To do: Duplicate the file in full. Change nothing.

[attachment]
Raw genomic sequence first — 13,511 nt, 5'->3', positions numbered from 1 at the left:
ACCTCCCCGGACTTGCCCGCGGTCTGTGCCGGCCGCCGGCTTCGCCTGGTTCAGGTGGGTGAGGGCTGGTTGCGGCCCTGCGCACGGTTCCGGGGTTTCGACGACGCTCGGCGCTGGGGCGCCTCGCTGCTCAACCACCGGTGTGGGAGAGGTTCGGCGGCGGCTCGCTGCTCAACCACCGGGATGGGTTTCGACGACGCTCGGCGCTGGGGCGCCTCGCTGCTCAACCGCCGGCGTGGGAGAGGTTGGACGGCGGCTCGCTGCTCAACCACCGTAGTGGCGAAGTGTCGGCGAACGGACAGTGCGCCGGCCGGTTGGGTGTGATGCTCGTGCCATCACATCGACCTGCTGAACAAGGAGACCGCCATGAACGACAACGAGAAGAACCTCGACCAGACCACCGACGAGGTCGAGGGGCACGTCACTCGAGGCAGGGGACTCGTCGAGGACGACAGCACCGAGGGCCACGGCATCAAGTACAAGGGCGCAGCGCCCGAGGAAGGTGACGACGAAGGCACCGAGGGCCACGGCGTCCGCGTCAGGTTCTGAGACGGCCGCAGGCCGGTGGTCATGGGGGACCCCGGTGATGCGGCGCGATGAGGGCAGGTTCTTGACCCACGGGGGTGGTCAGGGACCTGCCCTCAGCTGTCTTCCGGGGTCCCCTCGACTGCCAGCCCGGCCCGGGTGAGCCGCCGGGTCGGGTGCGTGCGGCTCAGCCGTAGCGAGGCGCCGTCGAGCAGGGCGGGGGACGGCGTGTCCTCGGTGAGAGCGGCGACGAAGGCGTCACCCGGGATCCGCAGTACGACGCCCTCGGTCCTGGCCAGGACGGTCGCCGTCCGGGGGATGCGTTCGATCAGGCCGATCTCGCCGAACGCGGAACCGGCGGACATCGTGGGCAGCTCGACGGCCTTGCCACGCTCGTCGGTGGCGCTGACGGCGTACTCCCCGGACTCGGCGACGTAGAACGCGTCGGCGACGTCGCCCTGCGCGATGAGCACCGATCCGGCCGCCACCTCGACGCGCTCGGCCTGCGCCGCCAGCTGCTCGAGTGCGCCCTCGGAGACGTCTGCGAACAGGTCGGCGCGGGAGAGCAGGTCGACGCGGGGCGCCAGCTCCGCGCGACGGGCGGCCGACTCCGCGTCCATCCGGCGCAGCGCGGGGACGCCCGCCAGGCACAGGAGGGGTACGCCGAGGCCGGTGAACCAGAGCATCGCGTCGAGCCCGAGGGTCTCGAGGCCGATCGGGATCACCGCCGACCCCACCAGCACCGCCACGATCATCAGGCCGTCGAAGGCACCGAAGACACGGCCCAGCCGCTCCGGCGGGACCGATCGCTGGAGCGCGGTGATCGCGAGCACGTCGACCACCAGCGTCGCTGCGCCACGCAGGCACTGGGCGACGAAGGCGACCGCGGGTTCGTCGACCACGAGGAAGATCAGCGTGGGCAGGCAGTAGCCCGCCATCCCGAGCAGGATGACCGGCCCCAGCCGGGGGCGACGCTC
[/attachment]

Raw genomic sequence first — 13,511 nt, 5'->3', positions numbered from 1 at the left:
ACCTCCCCGGACTTGCCCGCGGTCTGTGCCGGCCGCCGGCTTCGCCTGGTTCAGGTGGGTGAGGGCTGGTTGCGGCCCTGCGCACGGTTCCGGGGTTTCGACGACGCTCGGCGCTGGGGCGCCTCGCTGCTCAACCACCGGTGTGGGAGAGGTTCGGCGGCGGCTCGCTGCTCAACCACCGGGATGGGTTTCGACGACGCTCGGCGCTGGGGCGCCTCGCTGCTCAACCGCCGGCGTGGGAGAGGTTGGACGGCGGCTCGCTGCTCAACCACCGTAGTGGCGAAGTGTCGGCGAACGGACAGTGCGCCGGCCGGTTGGGTGTGATGCTCGTGCCATCACATCGACCTGCTGAACAAGGAGACCGCCATGAACGACAACGAGAAGAACCTCGACCAGACCACCGACGAGGTCGAGGGGCACGTCACTCGAGGCAGGGGACTCGTCGAGGACGACAGCACCGAGGGCCACGGCATCAAGTACAAGGGCGCAGCGCCCGAGGAAGGTGACGACGAAGGCACCGAGGGCCACGGCGTCCGCGTCAGGTTCTGAGACGGCCGCAGGCCGGTGGTCATGGGGGACCCCGGTGATGCGGCGCGATGAGGGCAGGTTCTTGACCCACGGGGGTGGTCAGGGACCTGCCCTCAGCTGTCTTCCGGGGTCCCCTCGACTGCCAGCCCGGCCCGGGTGAGCCGCCGGGTCGGGTGCGTGCGGCTCAGCCGTAGCGAGGCGCCGTCGAGCAGGGCGGGGGACGGCGTGTCCTCGGTGAGAGCGGCGACGAAGGCGTCACCCGGGATCCGCAGTACGACGCCCTCGGTCCTGGCCAGGACGGTCGCCGTCCGGGGGATGCGTTCGATCAGGCCGATCTCGCCGAACGCGGAACCGGCGGACATCGTGGGCAGCTCGACGGCCTTGCCACGCTCGTCGGTGGCGCTGACGGCGTACTCCCCGGACTCGGCGACGTAGAACGCGTCGGCGACGTCGCCCTGCGCGATGAGCACCGATCCGGCCGCCACCTCGACGCGCTCGGCCTGCGCCGCCAGCTGCTCGAGTGCGCCCTCGGAGACGTCTGCGAACAGGTCGGCGCGGGAGAGCAGGTCGACGCGGGGCGCCAGCTCCGCGCGACGGGCGGCCGACTCCGCGTCCATCCGGCGCAGCGCGGGGACGCCCGCCAGGCACAGGAGGGGTACGCCGAGGCCGGTGAACCAGAGCATCGCGTCGAGCCCGAGGGTCTCGAGGCCGATCGGGATCACCGCCGACCCCACCAGCACCGCCACGATCATCAGGCCGTCGAAGGCACCGAAGACACGGCCCAGCCGCTCCGGCGGGACCGATCGCTGGAGCGCGGTGATCGCGAGCACGTCGACCACCAGCGTCGCTGCGCCACGCAGGCACTGGGCGACGAAGGCGACCGCGGGTTCGTCGACCACGAGGAAGATCAGCGTGGGCAGGCAGTAGCCCGCCATCCCGAGCAGGATGACCGGCCCCAGCCGGGGGCGACGCTC